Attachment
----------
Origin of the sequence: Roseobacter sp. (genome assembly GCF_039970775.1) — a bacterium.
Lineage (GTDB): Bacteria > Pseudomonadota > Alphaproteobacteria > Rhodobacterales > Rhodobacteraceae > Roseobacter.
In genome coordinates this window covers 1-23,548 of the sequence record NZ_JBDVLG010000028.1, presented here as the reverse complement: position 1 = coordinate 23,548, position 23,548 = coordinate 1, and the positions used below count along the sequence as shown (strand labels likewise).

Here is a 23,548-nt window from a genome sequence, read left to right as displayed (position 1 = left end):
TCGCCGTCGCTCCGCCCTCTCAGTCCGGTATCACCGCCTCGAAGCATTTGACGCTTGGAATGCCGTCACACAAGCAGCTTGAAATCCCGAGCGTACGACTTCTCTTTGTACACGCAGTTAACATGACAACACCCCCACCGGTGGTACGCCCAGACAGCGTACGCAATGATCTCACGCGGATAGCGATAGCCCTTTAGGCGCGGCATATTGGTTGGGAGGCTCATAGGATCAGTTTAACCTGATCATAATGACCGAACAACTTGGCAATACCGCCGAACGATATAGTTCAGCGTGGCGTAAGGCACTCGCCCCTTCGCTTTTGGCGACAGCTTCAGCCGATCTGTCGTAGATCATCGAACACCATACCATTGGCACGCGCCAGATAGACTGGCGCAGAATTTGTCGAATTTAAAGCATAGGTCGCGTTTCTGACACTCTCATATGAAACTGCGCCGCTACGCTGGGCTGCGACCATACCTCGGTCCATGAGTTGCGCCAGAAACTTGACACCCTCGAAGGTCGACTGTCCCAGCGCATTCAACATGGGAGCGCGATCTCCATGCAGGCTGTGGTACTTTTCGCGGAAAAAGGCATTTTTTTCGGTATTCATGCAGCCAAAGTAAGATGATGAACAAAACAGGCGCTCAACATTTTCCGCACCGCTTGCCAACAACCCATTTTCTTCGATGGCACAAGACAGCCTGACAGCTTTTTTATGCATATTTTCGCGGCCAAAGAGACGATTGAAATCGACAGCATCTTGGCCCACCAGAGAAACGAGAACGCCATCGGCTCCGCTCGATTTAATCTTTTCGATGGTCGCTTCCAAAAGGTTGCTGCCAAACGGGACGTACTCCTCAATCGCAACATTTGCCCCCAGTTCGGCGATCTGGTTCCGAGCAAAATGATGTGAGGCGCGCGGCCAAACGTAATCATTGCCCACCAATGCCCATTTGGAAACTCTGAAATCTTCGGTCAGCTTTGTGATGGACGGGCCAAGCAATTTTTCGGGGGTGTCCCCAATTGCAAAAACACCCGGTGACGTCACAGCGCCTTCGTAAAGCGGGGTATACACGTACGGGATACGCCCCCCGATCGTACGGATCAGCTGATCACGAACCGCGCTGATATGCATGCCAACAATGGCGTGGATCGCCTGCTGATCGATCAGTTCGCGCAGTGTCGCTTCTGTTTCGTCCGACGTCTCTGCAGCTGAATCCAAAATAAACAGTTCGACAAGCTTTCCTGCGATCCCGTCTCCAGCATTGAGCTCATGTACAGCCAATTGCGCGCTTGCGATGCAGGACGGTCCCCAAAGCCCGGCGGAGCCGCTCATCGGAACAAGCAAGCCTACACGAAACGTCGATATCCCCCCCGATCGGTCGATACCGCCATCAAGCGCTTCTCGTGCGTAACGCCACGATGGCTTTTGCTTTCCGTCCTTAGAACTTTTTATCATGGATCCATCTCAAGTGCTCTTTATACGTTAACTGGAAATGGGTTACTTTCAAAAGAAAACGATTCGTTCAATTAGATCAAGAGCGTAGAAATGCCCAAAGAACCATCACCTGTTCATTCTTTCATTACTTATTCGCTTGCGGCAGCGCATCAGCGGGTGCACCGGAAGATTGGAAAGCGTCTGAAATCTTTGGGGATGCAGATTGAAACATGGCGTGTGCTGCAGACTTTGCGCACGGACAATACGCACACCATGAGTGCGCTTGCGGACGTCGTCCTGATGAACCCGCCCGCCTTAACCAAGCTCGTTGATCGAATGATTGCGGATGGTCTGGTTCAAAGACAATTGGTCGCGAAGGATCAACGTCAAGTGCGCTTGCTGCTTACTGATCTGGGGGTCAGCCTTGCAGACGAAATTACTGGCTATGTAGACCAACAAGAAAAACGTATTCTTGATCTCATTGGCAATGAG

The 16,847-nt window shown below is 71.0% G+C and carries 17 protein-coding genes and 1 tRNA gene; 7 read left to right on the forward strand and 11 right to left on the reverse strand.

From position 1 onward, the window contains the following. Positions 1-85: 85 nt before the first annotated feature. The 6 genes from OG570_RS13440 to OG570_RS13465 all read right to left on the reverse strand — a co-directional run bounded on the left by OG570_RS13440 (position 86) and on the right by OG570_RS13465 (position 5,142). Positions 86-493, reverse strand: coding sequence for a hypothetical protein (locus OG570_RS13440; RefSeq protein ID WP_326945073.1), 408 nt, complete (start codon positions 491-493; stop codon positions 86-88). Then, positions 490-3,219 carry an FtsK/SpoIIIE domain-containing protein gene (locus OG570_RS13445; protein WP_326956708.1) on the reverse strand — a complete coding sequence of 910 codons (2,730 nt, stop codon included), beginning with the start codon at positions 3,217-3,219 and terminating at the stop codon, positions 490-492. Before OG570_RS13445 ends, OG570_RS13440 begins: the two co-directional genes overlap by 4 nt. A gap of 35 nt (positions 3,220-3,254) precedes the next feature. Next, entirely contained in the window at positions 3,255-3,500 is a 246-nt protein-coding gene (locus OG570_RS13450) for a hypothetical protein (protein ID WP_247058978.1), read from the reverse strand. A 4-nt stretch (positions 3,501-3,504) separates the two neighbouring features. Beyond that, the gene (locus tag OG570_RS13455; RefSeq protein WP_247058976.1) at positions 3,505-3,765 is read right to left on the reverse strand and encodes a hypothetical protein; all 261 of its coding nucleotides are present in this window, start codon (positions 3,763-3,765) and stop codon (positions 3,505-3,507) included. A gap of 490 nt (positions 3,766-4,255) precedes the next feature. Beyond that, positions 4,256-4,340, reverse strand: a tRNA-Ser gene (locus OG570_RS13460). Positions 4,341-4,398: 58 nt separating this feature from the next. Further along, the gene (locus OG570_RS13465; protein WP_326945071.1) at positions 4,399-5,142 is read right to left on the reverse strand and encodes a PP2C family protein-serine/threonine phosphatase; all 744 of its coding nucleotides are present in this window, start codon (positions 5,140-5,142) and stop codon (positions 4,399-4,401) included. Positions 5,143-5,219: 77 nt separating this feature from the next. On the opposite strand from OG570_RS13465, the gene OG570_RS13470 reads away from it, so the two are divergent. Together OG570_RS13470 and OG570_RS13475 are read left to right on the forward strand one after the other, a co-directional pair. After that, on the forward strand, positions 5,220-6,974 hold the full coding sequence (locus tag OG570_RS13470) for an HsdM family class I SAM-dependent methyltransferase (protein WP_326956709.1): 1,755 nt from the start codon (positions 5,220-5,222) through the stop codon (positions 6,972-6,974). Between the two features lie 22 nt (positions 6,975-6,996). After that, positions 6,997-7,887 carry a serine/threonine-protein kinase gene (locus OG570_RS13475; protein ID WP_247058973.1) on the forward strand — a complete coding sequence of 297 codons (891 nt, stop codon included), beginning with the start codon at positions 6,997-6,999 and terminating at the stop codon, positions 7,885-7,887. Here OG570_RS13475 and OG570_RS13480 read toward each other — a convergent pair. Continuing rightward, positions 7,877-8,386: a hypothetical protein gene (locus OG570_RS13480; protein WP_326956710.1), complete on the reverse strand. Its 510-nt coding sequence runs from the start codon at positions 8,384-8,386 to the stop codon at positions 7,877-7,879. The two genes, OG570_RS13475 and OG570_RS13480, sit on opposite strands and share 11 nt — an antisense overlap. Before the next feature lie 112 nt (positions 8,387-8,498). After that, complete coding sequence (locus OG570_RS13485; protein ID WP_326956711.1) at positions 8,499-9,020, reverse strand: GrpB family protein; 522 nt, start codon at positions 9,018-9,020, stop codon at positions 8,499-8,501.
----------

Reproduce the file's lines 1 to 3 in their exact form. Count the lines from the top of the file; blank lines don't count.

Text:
Origin of the sequence: Roseobacter sp. (genome assembly GCF_039970775.1) — a bacterium.
Lineage (GTDB): Bacteria > Pseudomonadota > Alphaproteobacteria > Rhodobacterales > Rhodobacteraceae > Roseobacter.
In genome coordinates this window covers 1-23,548 of the sequence record NZ_JBDVLG010000028.1, presented here as the reverse complement: position 1 = coordinate 23,548, position 23,548 = coordinate 1, and the positions used below count along the sequence as shown (strand labels likewise).